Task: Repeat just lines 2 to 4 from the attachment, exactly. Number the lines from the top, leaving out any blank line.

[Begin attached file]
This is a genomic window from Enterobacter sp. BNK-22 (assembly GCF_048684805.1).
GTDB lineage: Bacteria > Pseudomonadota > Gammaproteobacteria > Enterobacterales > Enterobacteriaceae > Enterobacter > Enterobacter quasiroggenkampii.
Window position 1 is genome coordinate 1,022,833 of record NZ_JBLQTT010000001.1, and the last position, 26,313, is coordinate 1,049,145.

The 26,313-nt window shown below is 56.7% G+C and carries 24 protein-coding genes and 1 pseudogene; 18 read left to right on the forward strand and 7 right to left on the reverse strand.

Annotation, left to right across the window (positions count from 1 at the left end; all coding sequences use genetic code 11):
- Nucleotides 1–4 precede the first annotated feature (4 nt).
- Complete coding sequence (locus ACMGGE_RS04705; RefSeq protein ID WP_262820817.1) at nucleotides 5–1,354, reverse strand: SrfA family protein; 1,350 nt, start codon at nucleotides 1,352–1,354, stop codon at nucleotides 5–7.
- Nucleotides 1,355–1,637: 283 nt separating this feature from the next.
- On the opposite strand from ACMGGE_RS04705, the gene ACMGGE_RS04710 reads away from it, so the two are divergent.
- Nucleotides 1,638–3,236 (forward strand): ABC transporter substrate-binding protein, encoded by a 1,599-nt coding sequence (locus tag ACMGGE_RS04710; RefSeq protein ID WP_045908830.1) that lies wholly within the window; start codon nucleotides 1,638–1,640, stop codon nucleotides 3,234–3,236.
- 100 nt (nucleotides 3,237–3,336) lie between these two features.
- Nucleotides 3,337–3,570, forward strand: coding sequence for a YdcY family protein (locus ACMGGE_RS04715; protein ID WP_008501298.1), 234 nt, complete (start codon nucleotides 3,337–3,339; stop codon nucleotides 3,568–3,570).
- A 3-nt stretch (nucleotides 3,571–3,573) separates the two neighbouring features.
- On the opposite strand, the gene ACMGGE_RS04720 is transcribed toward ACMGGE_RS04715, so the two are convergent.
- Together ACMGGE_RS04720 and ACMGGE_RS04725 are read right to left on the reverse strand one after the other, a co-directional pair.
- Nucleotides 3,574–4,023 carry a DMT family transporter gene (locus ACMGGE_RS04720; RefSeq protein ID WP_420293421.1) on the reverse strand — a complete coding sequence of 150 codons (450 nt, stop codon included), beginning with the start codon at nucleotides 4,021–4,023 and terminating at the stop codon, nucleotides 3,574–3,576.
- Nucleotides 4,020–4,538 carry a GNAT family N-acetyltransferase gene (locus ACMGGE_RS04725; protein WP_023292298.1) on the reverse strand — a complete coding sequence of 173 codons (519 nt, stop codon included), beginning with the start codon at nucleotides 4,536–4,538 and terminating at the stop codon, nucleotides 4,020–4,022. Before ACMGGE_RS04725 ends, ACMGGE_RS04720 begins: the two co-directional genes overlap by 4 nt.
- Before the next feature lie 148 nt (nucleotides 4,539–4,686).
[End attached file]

GTDB lineage: Bacteria > Pseudomonadota > Gammaproteobacteria > Enterobacterales > Enterobacteriaceae > Enterobacter > Enterobacter quasiroggenkampii.
Window position 1 is genome coordinate 1,022,833 of record NZ_JBLQTT010000001.1, and the last position, 26,313, is coordinate 1,049,145.

The 26,313-nt window shown below is 56.7% G+C and carries 24 protein-coding genes and 1 pseudogene; 18 read left to right on the forward strand and 7 right to left on the reverse strand.